Deforestation and its social impacts

Deforestation is clearly linked with global warming and climate change. Trees have many benefits that is useful to sustain life as we know it, to protect the soils in various ways and they produce the oxygen we need to breathe. Beside this, there are also many people living in and from the forests. Tribes inthe Amazon in South America for example, and in the Indonesian rain forests as well. It is not only people living in the forests; it is the home to many different animals as well as plants and other flora and fauna.

The general concept of deforestation is clear. When we cut down trees, for various reasons, we get bare lands. Consequently, there are no roots holding the soil together, there is no shadow from the leaves to protect the soil, thus, the water in it evaporates and the fertile soil turns into sand. When there are heavy rains, water is flushed away and takes all the nutrients with it. The soils get saturated very fast and on hills landslides occur quite fast, damaging nature and livelihoods. The CO2 it should store won’t happen and this contributes to the increase of global warming and climate change.

It is not only a human and an environmental loss that is happening. It is threatening many endangered animals too. Tigers, orangutan, and other species’ homes are disappearing as well. The same number of animals have to share a smaller space to live, causing a lot of stress and the numbers of these animals drop significantly.

The easiest way to stop deforestation is simply to stop cutting trees. This, however, is not so likely to happen as there are many financial ties between big corporations and governments. There are many organizations such as Greenpeace, the WWF, and many local organizations who give nature and the people a voice against deforestation for profit.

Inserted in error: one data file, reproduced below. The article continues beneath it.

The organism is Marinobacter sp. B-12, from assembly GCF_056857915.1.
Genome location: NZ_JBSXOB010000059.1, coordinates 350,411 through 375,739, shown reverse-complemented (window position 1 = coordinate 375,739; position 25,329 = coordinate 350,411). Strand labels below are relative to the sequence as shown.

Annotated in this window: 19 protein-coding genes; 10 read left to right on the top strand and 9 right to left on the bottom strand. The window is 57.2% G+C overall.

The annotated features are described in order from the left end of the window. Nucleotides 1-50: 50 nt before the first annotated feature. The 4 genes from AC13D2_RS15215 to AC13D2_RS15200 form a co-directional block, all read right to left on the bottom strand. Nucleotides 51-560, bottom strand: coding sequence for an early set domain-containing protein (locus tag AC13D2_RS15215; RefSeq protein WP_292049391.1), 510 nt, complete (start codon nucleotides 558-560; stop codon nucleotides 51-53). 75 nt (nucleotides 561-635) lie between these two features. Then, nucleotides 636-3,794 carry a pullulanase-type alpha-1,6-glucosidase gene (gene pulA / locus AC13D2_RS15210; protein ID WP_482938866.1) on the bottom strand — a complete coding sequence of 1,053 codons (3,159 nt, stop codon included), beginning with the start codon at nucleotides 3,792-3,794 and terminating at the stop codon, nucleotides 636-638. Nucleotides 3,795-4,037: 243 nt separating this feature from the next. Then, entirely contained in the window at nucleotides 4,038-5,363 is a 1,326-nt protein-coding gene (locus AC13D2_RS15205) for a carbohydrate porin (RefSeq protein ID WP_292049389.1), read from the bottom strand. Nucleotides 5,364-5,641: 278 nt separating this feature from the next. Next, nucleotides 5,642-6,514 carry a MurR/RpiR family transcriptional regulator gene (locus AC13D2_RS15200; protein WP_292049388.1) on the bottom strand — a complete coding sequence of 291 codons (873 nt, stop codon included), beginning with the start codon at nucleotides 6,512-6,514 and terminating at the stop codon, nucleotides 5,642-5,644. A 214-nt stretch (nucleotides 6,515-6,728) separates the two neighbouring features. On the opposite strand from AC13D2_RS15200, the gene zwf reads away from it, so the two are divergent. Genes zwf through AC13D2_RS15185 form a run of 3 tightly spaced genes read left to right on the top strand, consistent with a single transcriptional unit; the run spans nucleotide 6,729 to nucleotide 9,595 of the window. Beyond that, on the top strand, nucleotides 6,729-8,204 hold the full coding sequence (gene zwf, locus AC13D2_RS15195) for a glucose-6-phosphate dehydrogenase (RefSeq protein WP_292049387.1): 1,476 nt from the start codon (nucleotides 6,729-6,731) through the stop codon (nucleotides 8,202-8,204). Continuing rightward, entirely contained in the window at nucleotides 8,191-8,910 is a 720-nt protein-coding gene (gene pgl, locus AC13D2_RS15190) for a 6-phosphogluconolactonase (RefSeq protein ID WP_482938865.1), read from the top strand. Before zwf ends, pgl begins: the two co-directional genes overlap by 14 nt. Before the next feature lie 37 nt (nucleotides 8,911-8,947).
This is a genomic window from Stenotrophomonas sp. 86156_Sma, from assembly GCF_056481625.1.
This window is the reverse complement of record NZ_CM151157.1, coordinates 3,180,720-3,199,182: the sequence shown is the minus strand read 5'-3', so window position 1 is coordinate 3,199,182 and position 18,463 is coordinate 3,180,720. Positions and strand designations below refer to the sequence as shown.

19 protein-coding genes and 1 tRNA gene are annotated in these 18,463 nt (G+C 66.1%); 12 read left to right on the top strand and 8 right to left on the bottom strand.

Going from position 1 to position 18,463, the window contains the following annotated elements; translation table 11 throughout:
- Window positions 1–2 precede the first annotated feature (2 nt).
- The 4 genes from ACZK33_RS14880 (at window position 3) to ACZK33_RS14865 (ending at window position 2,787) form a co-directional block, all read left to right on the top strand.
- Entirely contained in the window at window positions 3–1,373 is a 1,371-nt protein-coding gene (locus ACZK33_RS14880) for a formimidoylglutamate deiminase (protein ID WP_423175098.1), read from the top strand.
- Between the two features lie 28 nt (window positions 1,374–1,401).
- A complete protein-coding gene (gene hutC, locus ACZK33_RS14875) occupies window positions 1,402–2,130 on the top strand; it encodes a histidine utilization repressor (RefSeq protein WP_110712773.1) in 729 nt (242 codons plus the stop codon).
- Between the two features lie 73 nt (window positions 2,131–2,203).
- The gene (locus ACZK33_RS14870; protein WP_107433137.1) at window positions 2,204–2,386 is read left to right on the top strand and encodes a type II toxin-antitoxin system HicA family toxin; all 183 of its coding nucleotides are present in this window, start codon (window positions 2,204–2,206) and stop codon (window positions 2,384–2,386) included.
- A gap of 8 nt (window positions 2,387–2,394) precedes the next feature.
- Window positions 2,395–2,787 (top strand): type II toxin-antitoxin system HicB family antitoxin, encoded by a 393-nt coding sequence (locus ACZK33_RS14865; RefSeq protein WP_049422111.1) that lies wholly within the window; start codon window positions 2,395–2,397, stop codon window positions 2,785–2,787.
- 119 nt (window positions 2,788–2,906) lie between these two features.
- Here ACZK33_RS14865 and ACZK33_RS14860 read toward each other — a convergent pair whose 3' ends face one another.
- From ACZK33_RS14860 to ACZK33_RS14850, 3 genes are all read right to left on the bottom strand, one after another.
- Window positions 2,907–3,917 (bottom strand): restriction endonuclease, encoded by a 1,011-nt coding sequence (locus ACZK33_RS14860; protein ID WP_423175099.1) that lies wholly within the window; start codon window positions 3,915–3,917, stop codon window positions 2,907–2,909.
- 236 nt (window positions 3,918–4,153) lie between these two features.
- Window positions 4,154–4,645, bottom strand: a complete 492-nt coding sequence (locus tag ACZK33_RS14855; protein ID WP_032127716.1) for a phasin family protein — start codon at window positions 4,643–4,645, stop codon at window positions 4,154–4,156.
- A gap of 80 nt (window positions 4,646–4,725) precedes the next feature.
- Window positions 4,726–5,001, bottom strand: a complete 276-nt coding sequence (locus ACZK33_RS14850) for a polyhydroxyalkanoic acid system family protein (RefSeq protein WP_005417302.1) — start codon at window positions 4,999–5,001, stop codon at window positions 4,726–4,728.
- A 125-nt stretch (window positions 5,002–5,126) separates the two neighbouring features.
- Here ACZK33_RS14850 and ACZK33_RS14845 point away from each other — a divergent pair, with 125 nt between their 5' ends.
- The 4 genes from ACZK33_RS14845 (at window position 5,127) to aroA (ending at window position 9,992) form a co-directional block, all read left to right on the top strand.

There are several reasons that people cut the forest.

In rural Africa the farmers use an old fashioned technique, which is called ‘slash and burn’. Farmers who want to clear the lands after the dry season set the land on fire and burning all that is on it. Also when farmers need more land they cut down and simply burn the area and use the land for agriculture.

In Indonesia, particularly on the island of Sumatra, huge parts of the tropical rain forests are cut down and converted into plantations for palm oil production or acacia plantations. Often multinational companies use ‘land grab’ and corruption in the governments to push their will through. Consequently many communities who live for hundreds of generations in and with the forest are forced to move. Besides this moving, the communities lose their livelihoods and income from the forest and are indirectly forced to work on the plantations.

A big part of the population in Zambia, a sub-Saharan African country, is depending on charcoal to cook and as a general energy resource. Because of this need many trees are cut and converted in the charcoal. The rate of deforestation is one of the highest in the world. USAID is working together with a local organization and sets aside huge pieces of land for forest regeneration by planting new trees and let the forest come to live again in natural ways as well.

Planting trees in affected areas is a good part of the solution to regenerate tropical rain forest so we can enjoy them once again in the future.

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